In today’s complex and evolving business environment, audit committees can make a strong contribution to a ‘no surprises’ environment and an effective audit committee can be a key feature of a strong corporate governance culture, bringing signifi cant benefits to an organisation.
Such committees are supported by fundamental building blocks: an appropriate structure and foundation; reasonable and well defi ned responsibilities; an understanding of current and emerging issues; and a proactive, risk-based approach to its work.
Carefully designed practices can also help an audit committee to maximise its contribution to an organisation. However, it is important that each board and audit committee should assess its own circumstances, governance structure, financial complexity, maturity and issues – when defi ning its specific audit committee practices. Practices that work best for one organisation may not be ideal for another – especially in a governance environment where culture, risk and governance needs can vary dramatically from organisation to organisation. Nevertheless, certain guiding principles underlie the effectiveness of every audit committee and the right principles can help to ensure that ‘company specific’ practices are applied effectively – that is, by the right people with the right information, processes and perspectives.
This publication, applicable to organisations in either public or the private sectors, articulates the principles underlying the audit committee’s role and provides non-prescriptive guidance to help audit committees gain a better understanding of the processes and practices that help create effective audit committees.
The UK regulatory landscape is explored in Chapter 1 while the composition of the audit committee and the procedures and practices that provide the support and structure necessary to discharge an audit committee’s duties, are discussed in Chapter 2.
Chapter’s 3 to 8 focus on the duties of the audit committee: monitoring the corporate reporting process; monitoring the effectiveness of internal control and risk management systems; monitoring the effectiveness of internal and external audit; and communication with shareholders.
At the back of this book are a number of appendices that are intended to provide practical support to audit committees.
We hope this publication provides practical guidance to help audit committees to identify and achieve their objectives and add value to the board of directors, the organisation and its stakeholders.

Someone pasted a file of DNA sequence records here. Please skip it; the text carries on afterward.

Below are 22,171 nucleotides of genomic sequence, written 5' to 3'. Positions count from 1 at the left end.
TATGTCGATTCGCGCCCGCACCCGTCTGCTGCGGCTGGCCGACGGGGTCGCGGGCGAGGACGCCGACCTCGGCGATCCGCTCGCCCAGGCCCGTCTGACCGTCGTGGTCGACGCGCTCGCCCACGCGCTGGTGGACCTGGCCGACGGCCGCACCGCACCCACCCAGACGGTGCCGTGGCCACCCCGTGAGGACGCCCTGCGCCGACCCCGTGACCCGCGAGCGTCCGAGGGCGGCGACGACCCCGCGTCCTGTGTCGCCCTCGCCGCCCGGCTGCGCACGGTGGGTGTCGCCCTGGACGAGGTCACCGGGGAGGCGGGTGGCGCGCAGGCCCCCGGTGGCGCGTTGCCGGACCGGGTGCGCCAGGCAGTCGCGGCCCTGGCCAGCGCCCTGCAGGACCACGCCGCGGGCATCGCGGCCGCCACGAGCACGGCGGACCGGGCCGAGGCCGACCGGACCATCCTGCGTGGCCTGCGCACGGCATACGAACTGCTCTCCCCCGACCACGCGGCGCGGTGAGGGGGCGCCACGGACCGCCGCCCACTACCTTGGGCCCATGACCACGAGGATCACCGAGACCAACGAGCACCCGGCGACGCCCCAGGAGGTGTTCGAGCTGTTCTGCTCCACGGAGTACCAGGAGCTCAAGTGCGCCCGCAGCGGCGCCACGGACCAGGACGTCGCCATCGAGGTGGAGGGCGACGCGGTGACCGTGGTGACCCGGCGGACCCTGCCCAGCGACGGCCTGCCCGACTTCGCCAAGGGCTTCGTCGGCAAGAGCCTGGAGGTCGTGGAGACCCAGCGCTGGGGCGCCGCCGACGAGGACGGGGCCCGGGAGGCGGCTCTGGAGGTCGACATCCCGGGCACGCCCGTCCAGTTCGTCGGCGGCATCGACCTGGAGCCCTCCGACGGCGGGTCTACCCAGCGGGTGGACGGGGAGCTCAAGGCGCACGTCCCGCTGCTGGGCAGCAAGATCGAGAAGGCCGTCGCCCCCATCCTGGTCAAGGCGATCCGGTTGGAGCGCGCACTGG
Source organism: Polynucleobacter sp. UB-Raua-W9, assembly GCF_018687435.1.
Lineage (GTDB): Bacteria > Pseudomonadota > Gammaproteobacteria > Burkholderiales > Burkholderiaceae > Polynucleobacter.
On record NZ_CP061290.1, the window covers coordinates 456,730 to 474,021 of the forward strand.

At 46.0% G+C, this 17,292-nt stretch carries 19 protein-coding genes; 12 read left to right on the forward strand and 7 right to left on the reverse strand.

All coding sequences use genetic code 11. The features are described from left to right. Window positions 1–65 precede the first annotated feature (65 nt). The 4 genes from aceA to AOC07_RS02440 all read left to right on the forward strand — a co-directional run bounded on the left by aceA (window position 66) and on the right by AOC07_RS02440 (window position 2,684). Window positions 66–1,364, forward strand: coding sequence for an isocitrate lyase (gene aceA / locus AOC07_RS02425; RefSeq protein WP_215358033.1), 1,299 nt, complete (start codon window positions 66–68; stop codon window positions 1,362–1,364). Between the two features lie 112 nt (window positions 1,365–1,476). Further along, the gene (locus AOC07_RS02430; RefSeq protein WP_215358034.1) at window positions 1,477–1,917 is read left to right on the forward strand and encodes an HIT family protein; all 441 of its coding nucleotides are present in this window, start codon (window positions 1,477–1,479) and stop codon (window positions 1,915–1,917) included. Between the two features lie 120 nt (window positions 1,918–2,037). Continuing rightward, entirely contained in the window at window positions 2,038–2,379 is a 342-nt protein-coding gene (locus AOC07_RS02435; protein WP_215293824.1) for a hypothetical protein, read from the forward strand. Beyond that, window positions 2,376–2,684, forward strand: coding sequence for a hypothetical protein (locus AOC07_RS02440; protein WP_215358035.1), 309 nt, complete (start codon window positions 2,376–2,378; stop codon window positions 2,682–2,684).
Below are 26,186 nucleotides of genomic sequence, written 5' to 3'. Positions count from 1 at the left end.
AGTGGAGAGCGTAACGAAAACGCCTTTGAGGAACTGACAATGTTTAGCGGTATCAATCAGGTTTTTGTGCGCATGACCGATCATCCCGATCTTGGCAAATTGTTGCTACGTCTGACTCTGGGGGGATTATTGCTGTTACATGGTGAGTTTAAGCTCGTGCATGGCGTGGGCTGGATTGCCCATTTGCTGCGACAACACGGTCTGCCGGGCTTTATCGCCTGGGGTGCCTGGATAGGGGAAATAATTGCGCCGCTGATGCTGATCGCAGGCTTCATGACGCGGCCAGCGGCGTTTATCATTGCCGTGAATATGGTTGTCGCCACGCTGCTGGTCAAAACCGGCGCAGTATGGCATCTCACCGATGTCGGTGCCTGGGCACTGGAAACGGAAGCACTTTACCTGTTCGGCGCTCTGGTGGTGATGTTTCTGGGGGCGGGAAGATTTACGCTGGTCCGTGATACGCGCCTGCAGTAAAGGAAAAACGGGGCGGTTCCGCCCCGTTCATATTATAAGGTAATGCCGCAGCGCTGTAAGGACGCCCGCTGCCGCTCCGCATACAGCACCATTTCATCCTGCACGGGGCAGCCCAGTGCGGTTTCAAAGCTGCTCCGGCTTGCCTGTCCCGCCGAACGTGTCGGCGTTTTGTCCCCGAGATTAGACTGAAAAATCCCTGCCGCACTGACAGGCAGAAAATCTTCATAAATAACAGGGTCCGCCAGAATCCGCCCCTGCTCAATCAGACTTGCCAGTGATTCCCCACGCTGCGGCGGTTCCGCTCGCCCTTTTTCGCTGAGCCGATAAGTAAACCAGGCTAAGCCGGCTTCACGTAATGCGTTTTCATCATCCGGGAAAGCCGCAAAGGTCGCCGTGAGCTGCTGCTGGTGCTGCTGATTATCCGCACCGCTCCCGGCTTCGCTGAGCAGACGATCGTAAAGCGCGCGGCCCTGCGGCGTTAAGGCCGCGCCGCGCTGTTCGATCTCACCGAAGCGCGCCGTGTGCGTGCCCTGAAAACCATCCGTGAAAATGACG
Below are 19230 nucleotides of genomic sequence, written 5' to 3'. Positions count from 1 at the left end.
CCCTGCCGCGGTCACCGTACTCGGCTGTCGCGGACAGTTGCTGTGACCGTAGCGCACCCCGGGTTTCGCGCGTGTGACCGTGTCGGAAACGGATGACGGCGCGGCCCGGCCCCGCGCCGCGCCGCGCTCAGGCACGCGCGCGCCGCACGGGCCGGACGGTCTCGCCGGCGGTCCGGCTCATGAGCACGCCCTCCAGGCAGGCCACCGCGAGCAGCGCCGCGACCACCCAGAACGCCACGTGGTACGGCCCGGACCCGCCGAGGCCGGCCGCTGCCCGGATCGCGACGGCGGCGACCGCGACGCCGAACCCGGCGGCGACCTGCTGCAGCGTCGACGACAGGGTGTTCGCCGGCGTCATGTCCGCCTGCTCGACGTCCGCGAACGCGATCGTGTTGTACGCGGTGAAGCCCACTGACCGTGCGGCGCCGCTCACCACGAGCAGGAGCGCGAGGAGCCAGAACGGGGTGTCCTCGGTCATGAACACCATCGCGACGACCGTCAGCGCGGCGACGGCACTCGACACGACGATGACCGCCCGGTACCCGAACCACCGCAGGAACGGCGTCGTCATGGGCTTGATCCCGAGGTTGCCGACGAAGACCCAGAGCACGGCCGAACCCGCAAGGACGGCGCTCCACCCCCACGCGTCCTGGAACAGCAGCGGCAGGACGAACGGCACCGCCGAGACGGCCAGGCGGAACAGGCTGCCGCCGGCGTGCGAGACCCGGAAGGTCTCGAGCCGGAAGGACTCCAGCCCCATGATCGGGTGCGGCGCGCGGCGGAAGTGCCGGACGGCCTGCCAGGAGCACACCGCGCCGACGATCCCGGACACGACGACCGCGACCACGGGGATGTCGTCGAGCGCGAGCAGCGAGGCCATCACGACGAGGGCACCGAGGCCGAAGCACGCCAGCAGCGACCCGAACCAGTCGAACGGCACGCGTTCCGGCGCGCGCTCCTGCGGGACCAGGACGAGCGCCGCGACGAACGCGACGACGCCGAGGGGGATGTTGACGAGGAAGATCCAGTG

You can download the Audit Committee Handbook (2,9 MB).
The Annual General Meeting (AGM) provides a platform on which shareholders can engage in active dialogue with the executive directors and the supervisory board.
Shareholders' Questions 2011 has been prepared in order to assist directors in their preparation for their company's Annual General Meeting. This publication suggests questions that shareholders are likely to ask with a view to helping directors and management plan and develop informed responses.
You can download the Shareholders' Questions 2011 here (1,06 MB).
Bound copies of Shareholders' Questions 2011 can be obtained from the Audit Committee Institute by sending us an e-mail at firstname.lastname@example.org or at telephone no. +31 (0)20 6 567098.
The role of those responsible for corporate governance and the financial reporting process, continues to face intense scrutiny by regulators, legislators, security analysts, institutional investors and the general public. Attention is being focused not only on the board of directors but also on those committees that have been delegated responsibility and accountability by the board. Audit committees are clearly viewed as a critical component of the overall corporate governance process. Accordingly, many audit committees are examining the nature and extent of their supervisory roles, members' qualifications and independence, and their interaction and involvement with the audit process.
By comparing practices currently being performed to leading industry practices, audit committees can identify and select a 'set' of practices as the most effective and efficient in its particular circumstances.
Audit committees can benefit from comparing their practices against the practices described on this website in an effort to improve their own practices. The Audit Committee Institute focuses on practices audit committee members can undertake to improve their effectiveness. One of the instruments to improve own practices is the publication 'Shaping the Audit Committee Agenda'. This publication does provide Audit Committees with tools and techniques to fulfill the demanding tasks of their practice.
Shaping the Audit Committee Agenda ( 3,92 MB), including guidance for implementation of the Dutch corporate governance code.
Bound copies of Shaping the Audit Committee Agenda can be obtained from the Audit Committee Institute by sending us an e-mail at email@example.com or at telephone no. +31 (0)20 656 7098.